On flatter pitches, he could be quite a dominant player. Besides him, though, every unknown that came goes back with big question marks.

In hindsight, I wouldn’t have played Jack Leach all series, because he was less threatening than whichever quick was left out.

I don’t think Root knew how to captain him. He said he was too aggressive with the fielding in Brisbane, and that led to a scintillating hundred – unfortunately for Leach, it was with the ball.

Then, when he came back in Melbourne and Sydney, it was almost as if Root was trying to apologise by setting ultra-defensive fields with no pressure on.

Then, when England had the momentum, Root would bring him back on and see him be worked for singles, as opposed to the threatening quicks.

By the next time they come out, they’re going to need to find a spinner, unless the pitches are totally like what they were here and they can play four quicks every match.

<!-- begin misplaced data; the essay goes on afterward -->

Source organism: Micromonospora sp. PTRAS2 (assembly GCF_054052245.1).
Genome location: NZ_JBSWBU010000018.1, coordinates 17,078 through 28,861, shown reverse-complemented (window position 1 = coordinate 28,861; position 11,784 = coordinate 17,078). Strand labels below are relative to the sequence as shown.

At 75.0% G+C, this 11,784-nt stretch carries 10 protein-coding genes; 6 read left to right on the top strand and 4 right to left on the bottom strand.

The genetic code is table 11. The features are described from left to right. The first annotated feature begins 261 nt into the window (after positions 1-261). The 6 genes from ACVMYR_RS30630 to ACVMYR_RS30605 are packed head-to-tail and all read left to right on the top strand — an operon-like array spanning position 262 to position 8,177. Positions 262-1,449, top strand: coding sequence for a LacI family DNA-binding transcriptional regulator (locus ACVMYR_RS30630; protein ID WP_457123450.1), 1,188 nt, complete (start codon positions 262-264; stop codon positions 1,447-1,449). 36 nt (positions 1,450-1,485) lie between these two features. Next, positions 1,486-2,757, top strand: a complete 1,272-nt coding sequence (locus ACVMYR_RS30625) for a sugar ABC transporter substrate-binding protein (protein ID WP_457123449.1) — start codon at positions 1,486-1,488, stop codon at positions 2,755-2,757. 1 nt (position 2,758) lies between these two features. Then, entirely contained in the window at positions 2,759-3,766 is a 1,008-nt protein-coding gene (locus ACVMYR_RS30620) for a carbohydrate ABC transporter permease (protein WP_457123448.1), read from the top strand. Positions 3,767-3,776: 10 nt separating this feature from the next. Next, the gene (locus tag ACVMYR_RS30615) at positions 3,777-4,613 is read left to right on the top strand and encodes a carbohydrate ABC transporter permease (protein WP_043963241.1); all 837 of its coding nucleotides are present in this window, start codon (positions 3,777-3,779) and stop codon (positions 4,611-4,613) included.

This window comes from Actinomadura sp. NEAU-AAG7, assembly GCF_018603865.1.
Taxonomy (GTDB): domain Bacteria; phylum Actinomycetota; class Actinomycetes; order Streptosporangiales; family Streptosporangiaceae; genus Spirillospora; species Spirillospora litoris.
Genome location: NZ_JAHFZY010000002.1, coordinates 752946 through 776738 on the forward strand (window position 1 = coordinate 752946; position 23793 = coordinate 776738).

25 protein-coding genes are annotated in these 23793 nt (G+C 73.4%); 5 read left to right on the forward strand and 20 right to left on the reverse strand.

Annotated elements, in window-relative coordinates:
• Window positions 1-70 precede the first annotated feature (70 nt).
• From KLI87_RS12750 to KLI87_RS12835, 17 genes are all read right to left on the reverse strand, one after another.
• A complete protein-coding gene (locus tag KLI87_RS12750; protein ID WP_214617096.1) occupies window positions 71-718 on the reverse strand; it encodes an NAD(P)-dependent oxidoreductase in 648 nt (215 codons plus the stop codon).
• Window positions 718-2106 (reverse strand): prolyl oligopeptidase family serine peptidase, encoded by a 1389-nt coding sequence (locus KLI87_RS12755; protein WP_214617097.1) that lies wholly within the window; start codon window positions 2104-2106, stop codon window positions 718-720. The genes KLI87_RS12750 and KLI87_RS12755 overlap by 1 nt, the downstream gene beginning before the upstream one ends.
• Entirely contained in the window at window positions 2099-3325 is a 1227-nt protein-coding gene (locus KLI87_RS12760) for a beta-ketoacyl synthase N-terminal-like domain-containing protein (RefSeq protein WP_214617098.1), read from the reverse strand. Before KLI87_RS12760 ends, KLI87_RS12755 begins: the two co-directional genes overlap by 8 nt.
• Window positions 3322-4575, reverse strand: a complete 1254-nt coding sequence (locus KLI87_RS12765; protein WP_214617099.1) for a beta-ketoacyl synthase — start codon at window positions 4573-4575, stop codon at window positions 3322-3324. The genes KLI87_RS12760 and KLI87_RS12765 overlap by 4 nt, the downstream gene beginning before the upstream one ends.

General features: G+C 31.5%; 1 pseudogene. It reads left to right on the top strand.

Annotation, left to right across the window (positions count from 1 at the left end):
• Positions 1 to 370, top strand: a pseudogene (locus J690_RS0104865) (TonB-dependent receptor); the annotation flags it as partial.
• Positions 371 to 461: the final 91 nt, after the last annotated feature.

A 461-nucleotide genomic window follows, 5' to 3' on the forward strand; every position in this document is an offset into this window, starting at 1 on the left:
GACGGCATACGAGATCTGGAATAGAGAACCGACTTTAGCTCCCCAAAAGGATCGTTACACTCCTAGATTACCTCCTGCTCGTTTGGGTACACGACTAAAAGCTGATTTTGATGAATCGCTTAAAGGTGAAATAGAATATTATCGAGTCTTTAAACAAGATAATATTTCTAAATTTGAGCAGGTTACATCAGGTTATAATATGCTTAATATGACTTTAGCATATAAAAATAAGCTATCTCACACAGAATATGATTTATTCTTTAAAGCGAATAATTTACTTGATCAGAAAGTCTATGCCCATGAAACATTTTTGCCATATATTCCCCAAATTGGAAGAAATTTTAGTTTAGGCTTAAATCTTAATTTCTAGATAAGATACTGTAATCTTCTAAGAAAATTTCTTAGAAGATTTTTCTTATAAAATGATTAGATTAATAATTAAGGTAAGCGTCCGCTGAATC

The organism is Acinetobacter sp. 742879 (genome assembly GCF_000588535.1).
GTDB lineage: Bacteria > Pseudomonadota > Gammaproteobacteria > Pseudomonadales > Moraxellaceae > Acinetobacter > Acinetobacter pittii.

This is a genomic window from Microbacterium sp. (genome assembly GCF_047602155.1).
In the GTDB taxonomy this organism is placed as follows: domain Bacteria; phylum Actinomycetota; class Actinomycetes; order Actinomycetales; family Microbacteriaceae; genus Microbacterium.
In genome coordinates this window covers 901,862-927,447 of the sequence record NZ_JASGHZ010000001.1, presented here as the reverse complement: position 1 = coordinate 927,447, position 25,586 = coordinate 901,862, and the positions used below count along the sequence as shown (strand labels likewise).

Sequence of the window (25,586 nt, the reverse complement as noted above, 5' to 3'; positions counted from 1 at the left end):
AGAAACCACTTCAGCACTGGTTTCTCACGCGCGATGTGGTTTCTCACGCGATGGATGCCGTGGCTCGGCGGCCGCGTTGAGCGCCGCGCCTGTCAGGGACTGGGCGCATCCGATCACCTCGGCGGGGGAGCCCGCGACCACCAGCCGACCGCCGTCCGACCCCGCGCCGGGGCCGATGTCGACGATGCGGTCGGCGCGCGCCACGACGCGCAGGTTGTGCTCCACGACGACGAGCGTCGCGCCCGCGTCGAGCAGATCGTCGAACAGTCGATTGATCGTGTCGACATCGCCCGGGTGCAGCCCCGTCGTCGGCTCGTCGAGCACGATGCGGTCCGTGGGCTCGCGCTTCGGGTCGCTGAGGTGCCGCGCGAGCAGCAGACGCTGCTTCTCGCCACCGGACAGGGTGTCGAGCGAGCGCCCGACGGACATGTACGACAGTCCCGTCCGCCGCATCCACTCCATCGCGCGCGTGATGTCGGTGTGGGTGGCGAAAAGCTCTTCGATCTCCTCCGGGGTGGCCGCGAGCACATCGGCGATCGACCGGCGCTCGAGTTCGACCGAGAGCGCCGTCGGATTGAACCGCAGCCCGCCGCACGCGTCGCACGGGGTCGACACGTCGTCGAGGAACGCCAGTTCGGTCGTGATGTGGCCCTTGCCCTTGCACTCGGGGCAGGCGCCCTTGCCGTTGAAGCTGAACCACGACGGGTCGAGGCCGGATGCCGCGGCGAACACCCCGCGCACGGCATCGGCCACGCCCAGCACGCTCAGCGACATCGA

The clear positive with the ball was Mark Wood. We knew going in his pace would be a constant threat, and it was.

He’s a whole-hearted cricketer, and I was happy he got rewarded with his six-for in Hobart. He’s a trump card if used wisely.

A half-positive was Ollie Robinson. He’s a potentially wonderful bowler – accurate, bouncy and moves the ball constantly – but he needs to re-tune his body to bowl long spells in hot conditions. I recommend he watch Rocky IV for some inspiration there!

A quick word on the pitches – yes, they were lively, but so was the cricket.

It’s better than flat bat-a-thons, but maybe just a tad less grass? Overall, I thought it made for very good and very entertaining cricket.